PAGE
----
Dependable and reproducible measurements of the location and degree of hypoxia are critical for the diagnosis and planning of therapy. An early study suggested large-scale variations in these parameters [5] and this in turn supported the popular concept of cycling hypoxia [11, 12, 13, 14]. If true, such variations would completely invalidate the principle of dose painting based on hypoxia, and indeed the inherent value of hypoxia measurements. Since the initial imaging study that supported such problems [5], two additional ones have lent more credence to the relative stability of PET-based hypoxia measurements, one using FMISO and the second using HX4 [6, 7]; nevertheless, the relatively short time between test/retest remained worrisome. The present study dramatically tips the balance towards hypoxic regional stability, albeit for a relatively small number of H&N cancer patients. Hopefully, this will provide the impetus for more comprehensive studies in this and other cancers.

The Turku group has previously demonstrated yet another important capability of PET-EF5, namely its ability to accurately quantify blood flow, compared with the ‘gold-standard’ of labeled water [15]. In fact, their images demonstrated higher contrast using dynamic scans of PET-EF5, likely due to its relatively long half-life compared with O-15. We believe that monitoring blood-flow deficiencies in tumors is very important due to a ‘new type’ of hypoxia described as arising from extended longitudinal blood-flow gradients and producing macroscopic regions of hypoxia [16, 17]. Interestingly, this capability marries the popular view in the MRI field that tumor hypoxia arises from perfusional limitations, rather than the more classical radiobiological view of hypoxia arising from diffusional limitations.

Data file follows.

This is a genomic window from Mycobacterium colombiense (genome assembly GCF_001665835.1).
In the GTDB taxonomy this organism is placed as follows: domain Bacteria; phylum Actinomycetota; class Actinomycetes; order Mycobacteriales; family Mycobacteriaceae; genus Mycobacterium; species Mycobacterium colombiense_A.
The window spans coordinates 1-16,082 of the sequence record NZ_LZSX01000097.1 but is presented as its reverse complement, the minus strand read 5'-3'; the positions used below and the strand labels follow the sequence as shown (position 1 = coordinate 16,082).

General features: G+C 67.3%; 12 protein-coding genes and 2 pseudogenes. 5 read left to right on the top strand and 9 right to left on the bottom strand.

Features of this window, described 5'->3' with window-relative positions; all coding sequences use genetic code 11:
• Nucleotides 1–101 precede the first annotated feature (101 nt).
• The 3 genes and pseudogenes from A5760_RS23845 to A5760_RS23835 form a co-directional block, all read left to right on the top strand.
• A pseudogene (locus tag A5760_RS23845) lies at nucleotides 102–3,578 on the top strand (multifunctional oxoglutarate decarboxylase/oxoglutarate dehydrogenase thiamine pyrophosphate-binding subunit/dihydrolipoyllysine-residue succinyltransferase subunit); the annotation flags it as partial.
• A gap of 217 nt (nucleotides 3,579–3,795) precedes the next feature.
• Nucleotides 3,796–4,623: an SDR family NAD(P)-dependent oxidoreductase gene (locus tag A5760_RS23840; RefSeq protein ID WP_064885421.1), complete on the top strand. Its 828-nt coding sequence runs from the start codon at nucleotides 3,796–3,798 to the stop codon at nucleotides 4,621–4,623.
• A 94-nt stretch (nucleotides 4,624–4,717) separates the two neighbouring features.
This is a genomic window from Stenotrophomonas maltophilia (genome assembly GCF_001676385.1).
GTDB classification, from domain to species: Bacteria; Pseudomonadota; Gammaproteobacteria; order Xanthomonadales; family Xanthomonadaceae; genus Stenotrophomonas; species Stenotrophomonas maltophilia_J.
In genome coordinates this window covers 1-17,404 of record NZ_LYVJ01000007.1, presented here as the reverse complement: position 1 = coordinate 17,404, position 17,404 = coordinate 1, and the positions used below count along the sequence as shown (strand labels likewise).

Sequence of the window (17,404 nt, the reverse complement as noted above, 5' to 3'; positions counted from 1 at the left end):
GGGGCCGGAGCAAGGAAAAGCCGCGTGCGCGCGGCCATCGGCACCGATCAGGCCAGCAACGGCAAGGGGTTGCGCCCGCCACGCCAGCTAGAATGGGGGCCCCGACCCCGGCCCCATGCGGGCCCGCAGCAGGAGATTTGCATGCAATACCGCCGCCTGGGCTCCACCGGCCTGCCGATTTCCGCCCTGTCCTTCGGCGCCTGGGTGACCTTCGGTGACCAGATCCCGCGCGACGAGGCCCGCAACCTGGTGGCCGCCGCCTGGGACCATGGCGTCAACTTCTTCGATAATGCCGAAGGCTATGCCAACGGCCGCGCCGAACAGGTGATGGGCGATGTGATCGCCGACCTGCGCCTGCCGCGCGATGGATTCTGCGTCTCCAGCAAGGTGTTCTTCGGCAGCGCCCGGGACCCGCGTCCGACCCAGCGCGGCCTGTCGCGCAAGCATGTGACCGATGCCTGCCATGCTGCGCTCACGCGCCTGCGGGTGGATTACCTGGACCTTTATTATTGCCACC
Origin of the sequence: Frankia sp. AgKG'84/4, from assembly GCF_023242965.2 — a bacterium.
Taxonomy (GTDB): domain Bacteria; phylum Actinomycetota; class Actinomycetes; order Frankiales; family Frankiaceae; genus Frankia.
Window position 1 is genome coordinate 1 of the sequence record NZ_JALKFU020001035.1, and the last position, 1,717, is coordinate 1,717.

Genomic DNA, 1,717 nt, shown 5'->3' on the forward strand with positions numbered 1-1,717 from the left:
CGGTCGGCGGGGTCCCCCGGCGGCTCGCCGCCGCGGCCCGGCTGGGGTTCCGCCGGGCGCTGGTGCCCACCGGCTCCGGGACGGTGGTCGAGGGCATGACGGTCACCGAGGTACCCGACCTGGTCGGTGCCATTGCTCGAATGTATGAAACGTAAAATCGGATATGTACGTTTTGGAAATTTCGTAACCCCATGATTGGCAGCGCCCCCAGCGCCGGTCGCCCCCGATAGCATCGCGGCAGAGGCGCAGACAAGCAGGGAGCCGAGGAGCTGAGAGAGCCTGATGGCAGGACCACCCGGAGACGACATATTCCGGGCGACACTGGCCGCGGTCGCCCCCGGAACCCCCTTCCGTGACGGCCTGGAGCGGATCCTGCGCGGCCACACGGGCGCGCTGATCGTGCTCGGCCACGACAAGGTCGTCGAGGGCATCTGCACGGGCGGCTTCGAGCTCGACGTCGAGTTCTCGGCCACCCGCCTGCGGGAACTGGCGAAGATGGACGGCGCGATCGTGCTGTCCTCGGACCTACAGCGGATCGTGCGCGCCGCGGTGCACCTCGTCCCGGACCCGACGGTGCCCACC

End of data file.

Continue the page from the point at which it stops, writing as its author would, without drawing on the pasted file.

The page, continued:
EF5 was originally designed to be an extremely stable chemical (it survives boiling TFA in the synthesis of the F-18-labeled compound), to have reliable oxygen-dependent reduction characteristics (only metabolized by one-electron reductases) and most importantly, its high lipophilicity was built in to provide very rapid tissue distribution. Rapid biodistribution of lipophilic compounds is well known in the pharmacology literature and detailed biodistribution studies showed that the tissue biodistribution of EF5 was indeed about tenfold faster than that of FMISO [9, 18]. Unfortunately, the current emphasis on hydrophilic compounds (much slower and incomplete biodistribution) that have easier synthetic routes may be defeating the most essential properties of hypoxia-marking drugs. That is why detailed studies such as are presented in the Silvoniemi paper are so essential to the use of hypoxia as a diagnostic and prognostic indicator.


Compliance with ethical standards

Conflict of interest

The author developed the EF5 drug but its patents are now expired and he has never held financial interests in its clinical use. In vitro and animal use of EF5 and detecting antibodies are provided by the National Cancer Institute and a non-profit service center that is being transferred to EMD-Millipore.


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Copyright information

© Springer-Verlag GmbH Germany, part of Springer Nature 2017

Authors and Affiliations

  1. 1.Department of Radiation OncologyUniversity of PennsylvaniaPhiladelphiaUSA